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About Bstarr3

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    Senior Member
  • Birthday 09/11/1979

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    Chapel Hill, NC

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  1. Some more progress! Beginnings of the diorama base started here. A wooden base from Michael's, and homemade mud. Soil from my back yard, playground sand, white glue, and a little water. The rock in the top corner and there little crater in the bottom, along with tracks for the wheels, made in sculpey with the mud mix applied over the top. The boards are coffee stirrers cut to size. I plan to leave this to dry for a few days, then will paint. Finished figures. Well, almost. I've had these set aside for a while and forgot that the last guy still needs a hat. The head came from the kit with a very obviously German looking cap, so I plan to make him an RAF style peaked cap out of milliput.
  2. I've developed an issue with my HS Evo CR. I'm getting bubbling back into the cup as soon as air flows, which goes down a little with pulling the needle back, but it doesn't matter because the paint's splattered out of the cup and all over by then. Obviously some part is messed up, but my question is which part? Do I need to replace the nozzle, needle, both? Are there any orings or seals that could cause this issue? I just did a complete teardown clean with lt which did not resolve the issue. Thanks for input!
  3. I went and saw it by myself yesterday morning. Just me and another solo middle aged guy in the theater . I loved it. Yes there were inaccuracies small and large, and the action sequences were definitely overdone. Would have been interesting to see the CGI dialed back about 50% for a more realistic effect. I agree they compressed the actual battle to the point that they had to cut some things out. However, the screenwriters obviously wanted to tell a cohesive story of the 7 months from Pearl to Midway, which means the actual battle had to be somewhat truncated, or else it would have been 3 hours long. One ommission that I don't understand, however, is Dusty Kleiss. He was on board the Enterprise as a member of scouting 6, and received the Navy Cross for his actions on 6/4. Especially since they mentioned that Best was "one of only two pilots to score direct hits on multiple carriers in the war", I thought it strange that they didnt even mention the second. Actually, if you look at the roster of pilots in the ward room, his name isn't even mentioned among the squadron. I wonder if for some reason his family didnt authorize the use of his name and likeness for the film.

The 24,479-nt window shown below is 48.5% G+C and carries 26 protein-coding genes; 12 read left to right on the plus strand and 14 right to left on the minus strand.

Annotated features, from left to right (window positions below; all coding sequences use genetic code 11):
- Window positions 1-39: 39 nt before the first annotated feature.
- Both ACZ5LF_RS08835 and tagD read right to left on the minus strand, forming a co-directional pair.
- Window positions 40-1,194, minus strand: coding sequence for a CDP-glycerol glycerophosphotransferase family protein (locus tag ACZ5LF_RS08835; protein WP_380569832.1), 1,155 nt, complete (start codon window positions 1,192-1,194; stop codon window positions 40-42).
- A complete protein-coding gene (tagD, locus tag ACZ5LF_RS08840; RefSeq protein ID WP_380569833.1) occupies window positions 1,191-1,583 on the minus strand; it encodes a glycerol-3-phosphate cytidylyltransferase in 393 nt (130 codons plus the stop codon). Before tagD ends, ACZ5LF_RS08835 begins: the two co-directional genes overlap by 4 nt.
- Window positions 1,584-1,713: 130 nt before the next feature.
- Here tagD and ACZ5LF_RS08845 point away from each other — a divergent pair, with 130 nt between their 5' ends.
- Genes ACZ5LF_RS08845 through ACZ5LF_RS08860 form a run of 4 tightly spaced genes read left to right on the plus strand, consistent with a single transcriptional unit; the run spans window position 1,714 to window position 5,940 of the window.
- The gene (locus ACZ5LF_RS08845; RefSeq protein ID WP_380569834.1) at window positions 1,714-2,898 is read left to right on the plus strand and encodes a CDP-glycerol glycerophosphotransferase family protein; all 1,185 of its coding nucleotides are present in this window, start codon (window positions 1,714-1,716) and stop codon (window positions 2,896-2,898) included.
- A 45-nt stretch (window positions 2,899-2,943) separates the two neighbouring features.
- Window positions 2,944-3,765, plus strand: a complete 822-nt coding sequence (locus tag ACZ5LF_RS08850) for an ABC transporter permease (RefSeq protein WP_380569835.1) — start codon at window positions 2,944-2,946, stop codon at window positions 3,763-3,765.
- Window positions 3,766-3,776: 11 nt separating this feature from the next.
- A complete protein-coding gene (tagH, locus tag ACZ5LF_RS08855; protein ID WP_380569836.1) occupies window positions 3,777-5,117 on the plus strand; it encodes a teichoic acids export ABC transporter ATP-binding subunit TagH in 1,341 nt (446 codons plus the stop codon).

4. And now for everybody's favorite part - figure painting! These MasterBox figures are very well done for plastic. The guy crouching down is from the Tamiya set. Molding is nice on the body but not as crisp on the face. I did some work with the dremel and microchisel to better define things and remove extra plastic, eg, under the collar. Cleaned up all the mold lines and assembled them from different combinations of heads/legs/bodies. A little milliput and Mr Surfacer 500 to fill in gaps. Instead of a primer, I put a light coat of MRP light wood, just enough to get a background shade so I’m not trying to cover grey. Then the flesh tones are done in oil paints. I use Abeitelung flesh color, along with burnt sienna, white, and burnt umber for the hair. I mix up a couple shades of darker and lighter colors and just blended things together as appropriate. I used a soft brush to blend in some of the highlights and lowlights. After getting under the magnifying glass, I saw that this guy has a little Hitler mustache molded in. I decided to go with it, but extended it out a little bit. The pictures aren’t great, but I’m happy with the results. I plan to do the clothing in acrylics. Two more to go!
  5. I know it looks really dirty, but this squadron in this theater is pretty well documented photographically, and it looks like they got pretty damn dirty! I was disappointed when I got this kit because I'd asked for the Mk IX and wanted to do Skalski's plane from Libya. I went looking for subjects of the VIII, and as soon as I saw those leaping Panthers, I was sold! Thanks much, John and Brian! Positive feedback means a lot coming from you
  6. Thanks, all! I love adding mud effects. Really adds a third dimension to weathering.